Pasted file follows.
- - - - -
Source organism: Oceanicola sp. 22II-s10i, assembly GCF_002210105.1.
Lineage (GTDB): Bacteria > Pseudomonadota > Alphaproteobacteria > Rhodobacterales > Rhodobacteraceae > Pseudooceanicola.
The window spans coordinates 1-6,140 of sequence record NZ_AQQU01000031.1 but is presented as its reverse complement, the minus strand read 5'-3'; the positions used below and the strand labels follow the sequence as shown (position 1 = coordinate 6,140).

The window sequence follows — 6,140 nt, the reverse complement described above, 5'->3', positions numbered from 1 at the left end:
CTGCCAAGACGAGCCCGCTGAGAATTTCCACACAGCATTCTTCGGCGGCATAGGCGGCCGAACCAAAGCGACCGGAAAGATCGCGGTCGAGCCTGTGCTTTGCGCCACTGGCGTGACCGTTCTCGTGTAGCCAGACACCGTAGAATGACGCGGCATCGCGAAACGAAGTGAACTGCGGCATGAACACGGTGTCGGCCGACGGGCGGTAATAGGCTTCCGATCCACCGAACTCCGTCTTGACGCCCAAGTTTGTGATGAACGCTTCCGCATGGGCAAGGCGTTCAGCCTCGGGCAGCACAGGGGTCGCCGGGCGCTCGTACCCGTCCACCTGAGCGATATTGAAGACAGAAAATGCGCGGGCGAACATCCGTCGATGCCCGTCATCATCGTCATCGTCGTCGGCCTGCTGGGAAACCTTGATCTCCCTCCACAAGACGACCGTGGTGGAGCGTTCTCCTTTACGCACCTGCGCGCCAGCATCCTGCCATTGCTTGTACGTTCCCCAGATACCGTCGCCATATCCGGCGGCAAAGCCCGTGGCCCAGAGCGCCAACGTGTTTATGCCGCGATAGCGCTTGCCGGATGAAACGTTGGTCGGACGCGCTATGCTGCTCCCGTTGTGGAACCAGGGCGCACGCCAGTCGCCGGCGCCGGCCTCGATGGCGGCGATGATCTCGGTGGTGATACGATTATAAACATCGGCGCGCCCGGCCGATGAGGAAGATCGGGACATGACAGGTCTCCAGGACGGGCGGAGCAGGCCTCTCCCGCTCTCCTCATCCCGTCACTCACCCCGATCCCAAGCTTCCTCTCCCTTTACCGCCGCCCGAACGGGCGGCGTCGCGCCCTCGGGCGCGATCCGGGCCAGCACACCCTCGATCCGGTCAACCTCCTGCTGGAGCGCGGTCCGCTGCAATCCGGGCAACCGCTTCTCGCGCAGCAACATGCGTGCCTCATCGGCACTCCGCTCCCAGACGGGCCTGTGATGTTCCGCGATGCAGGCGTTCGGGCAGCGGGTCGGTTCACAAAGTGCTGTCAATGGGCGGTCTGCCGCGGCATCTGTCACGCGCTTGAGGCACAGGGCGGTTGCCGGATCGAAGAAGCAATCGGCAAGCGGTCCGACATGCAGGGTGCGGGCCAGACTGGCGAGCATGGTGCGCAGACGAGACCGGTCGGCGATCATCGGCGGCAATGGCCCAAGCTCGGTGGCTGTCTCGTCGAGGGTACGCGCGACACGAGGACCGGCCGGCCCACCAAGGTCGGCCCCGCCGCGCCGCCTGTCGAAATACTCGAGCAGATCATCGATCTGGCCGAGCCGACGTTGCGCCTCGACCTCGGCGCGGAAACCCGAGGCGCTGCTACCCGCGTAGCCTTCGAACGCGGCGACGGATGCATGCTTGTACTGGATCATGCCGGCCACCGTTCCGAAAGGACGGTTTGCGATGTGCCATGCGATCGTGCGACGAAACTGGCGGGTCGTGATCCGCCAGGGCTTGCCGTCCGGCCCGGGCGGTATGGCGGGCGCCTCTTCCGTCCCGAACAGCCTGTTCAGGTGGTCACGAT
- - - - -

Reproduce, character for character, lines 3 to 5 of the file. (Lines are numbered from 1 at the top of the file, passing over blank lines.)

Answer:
The window spans coordinates 1-6,140 of sequence record NZ_AQQU01000031.1 but is presented as its reverse complement, the minus strand read 5'-3'; the positions used below and the strand labels follow the sequence as shown (position 1 = coordinate 6,140).

The window sequence follows — 6,140 nt, the reverse complement described above, 5'->3', positions numbered from 1 at the left end:
CTGCCAAGACGAGCCCGCTGAGAATTTCCACACAGCATTCTTCGGCGGCATAGGCGGCCGAACCAAAGCGACCGGAAAGATCGCGGTCGAGCCTGTGCTTTGCGCCACTGGCGTGACCGTTCTCGTGTAGCCAGACACCGTAGAATGACGCGGCATCGCGAAACGAAGTGAACTGCGGCATGAACACGGTGTCGGCCGACGGGCGGTAATAGGCTTCCGATCCACCGAACTCCGTCTTGACGCCCAAGTTTGTGATGAACGCTTCCGCATGGGCAAGGCGTTCAGCCTCGGGCAGCACAGGGGTCGCCGGGCGCTCGTACCCGTCCACCTGAGCGATATTGAAGACAGAAAATGCGCGGGCGAACATCCGTCGATGCCCGTCATCATCGTCATCGTCGTCGGCCTGCTGGGAAACCTTGATCTCCCTCCACAAGACGACCGTGGTGGAGCGTTCTCCTTTACGCACCTGCGCGCCAGCATCCTGCCATTGCTTGTACGTTCCCCAGATACCGTCGCCATATCCGGCGGCAAAGCCCGTGGCCCAGAGCGCCAACGTGTTTATGCCGCGATAGCGCTTGCCGGATGAAACGTTGGTCGGACGCGCTATGCTGCTCCCGTTGTGGAACCAGGGCGCACGCCAGTCGCCGGCGCCGGCCTCGATGGCGGCGATGATCTCGGTGGTGATACGATTATAAACATCGGCGCGCCCGGCCGATGAGGAAGATCGGGACATGACAGGTCTCCAGGACGGGCGGAGCAGGCCTCTCCCGCTCTCCTCATCCCGTCACTCACCCCGATCCCAAGCTTCCTCTCCCTTTACCGCCGCCCGAACGGGCGGCGTCGCGCCCTCGGGCGCGATCCGGGCCAGCACACCCTCGATCCGGTCAACCTCCTGCTGGAGCGCGGTCCGCTGCAATCCGGGCAACCGCTTCTCGCGCAGCAACATGCGTGCCTCATCGGCACTCCGCTCCCAGACGGGCCTGTGATGTTCCGCGATGCAGGCGTTCGGGCAGCGGGTCGGTTCACAAAGTGCTGTCAATGGGCGGTCTGCCGCGGCATCTGTCACGCGCTTGAGGCACAGGGCGGTTGCCGGATCGAAGAAGCAATCGGCAAGCGGTCCGACATGCAGGGTGCGGGCCAGACTGGCGAGCATGGTGCGCAGACGAGACCGGTCGGCGATCATCGGCGGCAATGGCCCAAGCTCGGTGGCTGTCTCGTCGAGGGTACGCGCGACACGAGGACCGGCCGGCCCACCAAGGTCGGCCCCGCCGCGCCGCCTGTCGAAATACTCGAGCAGATCATCGATCTGGCCGAGCCGACGTTGCGCCTCGACCTCGGCGCGGAAACCCGAGGCGCTGCTACCCGCGTAGCCTTCGAACGCGGCGACGGATGCATGCTTGTACTGGATCATGCCGGCCACCGTTCCGAAAGGACGGTTTGCGATGTGCCATGCGATCGTGCGACGAAACTGGCGGGTCGTGATCCGCCAGGGCTTGCCGTCCGGCCCGGGCGGTATGGCGGGCGCCTCTTCCGTCCCGAACAGCCTGTTCAGGTGGTCACGAT